A wrongful death action is a type of civil tort lawsuit filed by the loved ones of a person who died due to another party’s wrongdoing. A plaintiff might pursue a wrongful death action if a doctor or healthcare provider failed to uphold their duty of care to a patient, and the patient died as a result.
At Medical Malpractice Help, we can explain more about filing a wrongful death action and medical malpractice law. If your loved one died as a result of negligent medical care, you might qualify for damages. Call 888-526-8947 today for a free consultation about your case.
What Is a Wrongful Death Action?
The main feature of a wrongful death action is that it is brought by the loved ones of a person who died as the result of someone else’s wrongdoing. In medical malpractice, the liable party is usually a doctor or another healthcare provider. However, wrongful death actions can apply to any fatal incident, such as a car crash.
Depending on the state, the damages a plaintiff can recover through a wrongful death action might include compensation for:
- The loss of the deceased’s income.
- The loss of the deceased’s companionship or parental guidance.
- The cost of medical treatment for the deceased before their death.
- Funeral costs.
- Punitive damages.
What Is a Medical Malpractice Action?
A medical malpractice action may result anytime a healthcare provider breaches the standard of care and causes an injury. The injury can be minor or major, up to and including death. As long as the provider’s substandard care caused injury, and the injury resulted in the patient incurring economic or non-economic losses, the provider is liable for medical malpractice.
Which Type of Action Is Appropriate for My Case?
If your late family member was the victim of medical negligence, you might qualify to file either a wrongful death or a medical malpractice claim. The best option for you will depend on several factors.
States sometimes limit the damage awards available in certain cases. These damage caps vary from state to state. For instance, some limit all damages, while others limit only non-economic damages, such as pain and suffering. How your state caps medical malpractice and wrongful death damages can influence which type of lawsuit is better to pursue.
Statutes of Limitations
The statute of limitations also varies by state. If the statute of limitations for a wrongful death action is almost expired, for example, your best options would be to pursue a medical malpractice action instead. We can go over your state laws to determine if you are within the statute of limitations for medical malpractice or wrongful death.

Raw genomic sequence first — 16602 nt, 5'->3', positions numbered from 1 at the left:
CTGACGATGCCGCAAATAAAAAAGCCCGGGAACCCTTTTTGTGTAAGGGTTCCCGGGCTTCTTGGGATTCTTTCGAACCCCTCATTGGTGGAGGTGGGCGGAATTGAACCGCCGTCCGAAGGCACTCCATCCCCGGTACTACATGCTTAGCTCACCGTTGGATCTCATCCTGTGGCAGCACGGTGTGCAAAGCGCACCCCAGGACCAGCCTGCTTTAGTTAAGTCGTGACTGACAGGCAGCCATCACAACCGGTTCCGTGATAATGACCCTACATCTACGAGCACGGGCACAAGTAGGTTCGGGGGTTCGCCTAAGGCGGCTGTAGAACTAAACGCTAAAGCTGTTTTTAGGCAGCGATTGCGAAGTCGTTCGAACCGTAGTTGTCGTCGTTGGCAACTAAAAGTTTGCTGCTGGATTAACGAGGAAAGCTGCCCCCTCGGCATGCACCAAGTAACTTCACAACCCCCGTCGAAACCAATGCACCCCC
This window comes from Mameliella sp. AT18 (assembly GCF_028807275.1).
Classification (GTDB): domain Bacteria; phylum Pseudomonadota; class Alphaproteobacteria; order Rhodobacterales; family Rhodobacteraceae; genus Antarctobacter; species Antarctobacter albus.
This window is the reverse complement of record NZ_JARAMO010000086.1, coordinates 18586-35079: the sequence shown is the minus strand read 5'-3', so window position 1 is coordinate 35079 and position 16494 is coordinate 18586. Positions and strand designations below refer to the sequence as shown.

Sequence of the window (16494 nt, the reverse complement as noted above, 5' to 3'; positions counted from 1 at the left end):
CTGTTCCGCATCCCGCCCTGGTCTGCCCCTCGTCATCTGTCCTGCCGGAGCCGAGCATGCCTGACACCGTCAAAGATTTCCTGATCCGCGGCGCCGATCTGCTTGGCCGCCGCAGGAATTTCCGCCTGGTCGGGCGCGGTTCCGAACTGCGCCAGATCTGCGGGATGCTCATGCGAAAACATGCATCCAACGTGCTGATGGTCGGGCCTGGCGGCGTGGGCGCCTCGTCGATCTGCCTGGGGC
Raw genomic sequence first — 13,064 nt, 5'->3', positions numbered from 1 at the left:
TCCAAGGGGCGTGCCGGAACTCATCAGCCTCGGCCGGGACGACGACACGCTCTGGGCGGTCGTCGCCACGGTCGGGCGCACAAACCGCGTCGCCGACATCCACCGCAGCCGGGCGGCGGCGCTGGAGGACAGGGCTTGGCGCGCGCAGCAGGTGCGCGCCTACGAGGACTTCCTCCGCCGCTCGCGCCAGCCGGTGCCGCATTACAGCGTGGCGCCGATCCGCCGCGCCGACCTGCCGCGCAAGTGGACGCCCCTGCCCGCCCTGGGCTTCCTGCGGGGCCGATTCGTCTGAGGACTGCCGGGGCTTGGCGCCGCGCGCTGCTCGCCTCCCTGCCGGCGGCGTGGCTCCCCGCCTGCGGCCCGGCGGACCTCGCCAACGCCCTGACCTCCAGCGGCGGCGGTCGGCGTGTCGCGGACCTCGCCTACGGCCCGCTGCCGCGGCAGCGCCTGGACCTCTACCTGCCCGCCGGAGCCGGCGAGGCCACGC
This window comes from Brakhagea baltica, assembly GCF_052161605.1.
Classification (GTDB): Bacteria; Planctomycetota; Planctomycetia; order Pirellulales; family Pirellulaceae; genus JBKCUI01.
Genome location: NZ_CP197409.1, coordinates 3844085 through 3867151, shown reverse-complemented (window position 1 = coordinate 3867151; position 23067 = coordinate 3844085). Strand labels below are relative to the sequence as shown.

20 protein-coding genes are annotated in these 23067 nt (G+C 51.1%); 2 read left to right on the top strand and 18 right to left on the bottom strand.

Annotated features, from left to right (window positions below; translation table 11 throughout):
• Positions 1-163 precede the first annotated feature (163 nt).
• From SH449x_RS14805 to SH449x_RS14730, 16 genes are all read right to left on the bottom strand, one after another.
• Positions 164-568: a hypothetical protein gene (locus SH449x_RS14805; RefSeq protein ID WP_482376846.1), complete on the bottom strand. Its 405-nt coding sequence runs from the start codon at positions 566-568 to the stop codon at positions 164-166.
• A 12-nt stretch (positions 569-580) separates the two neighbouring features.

How Can I Discuss My Options During a Free Attorney Case Evaluation?
At Medical Malpractice Help, we want to fight for the best outcome for your wrongful death or medical malpractice lawsuit. We offer free case evaluations to clients across the United States. We can talk about your situation and answer all of your questions. To schedule an appointment with a medical malpractice lawyer, call our office today at 888-526-8947.
Wrongful Death Action - Frequently Asked Questions
The three categories of locked-in syndrome are complete, classic, and incomplete. The severity of the condition and the level of movement restriction determine the category of locked-in syndrome, with complete form being the most severe, incomplete form the least, and classic form in the middle. No matter which category of locked-in syndrome a person has,Read More
Toxoplasma gondii is a parasite that infects up to one third of the population worldwide. Ingestion of food or water contaminated with the parasite can lead to toxoplasmosis. The infection may be initially subclinical, but carries greater long-term risks. When left untreated, toxoplasmosis can cause eye disease, cervical lymphadenopathy, encephalitis, neurological disorders, psychological disorders, andRead More
Wrongful Death Action - News Articles
Last year, The Missouri Supreme Court struck down a legislative cap set on the amount awardable for “pain and suffering” in medical malpractice suits, ruling that the cap violated a patient’s right to a jury trial, according to the St. Louis Post-Dispatch. The cap was originally set at $350,000 and was established in 2005. Recently,Read More
During the summer of 2009, Neil Senna went to see his primary care physician for a routine checkup. Dr. Ashok Joshi, Senna’s doctor at the time, was working at the Billerica Medical and Health Center just north of Boston, MA. And according to a medical malpractice lawsuit, filed on behalf of Senna’s estate, Dr. JoshiRead More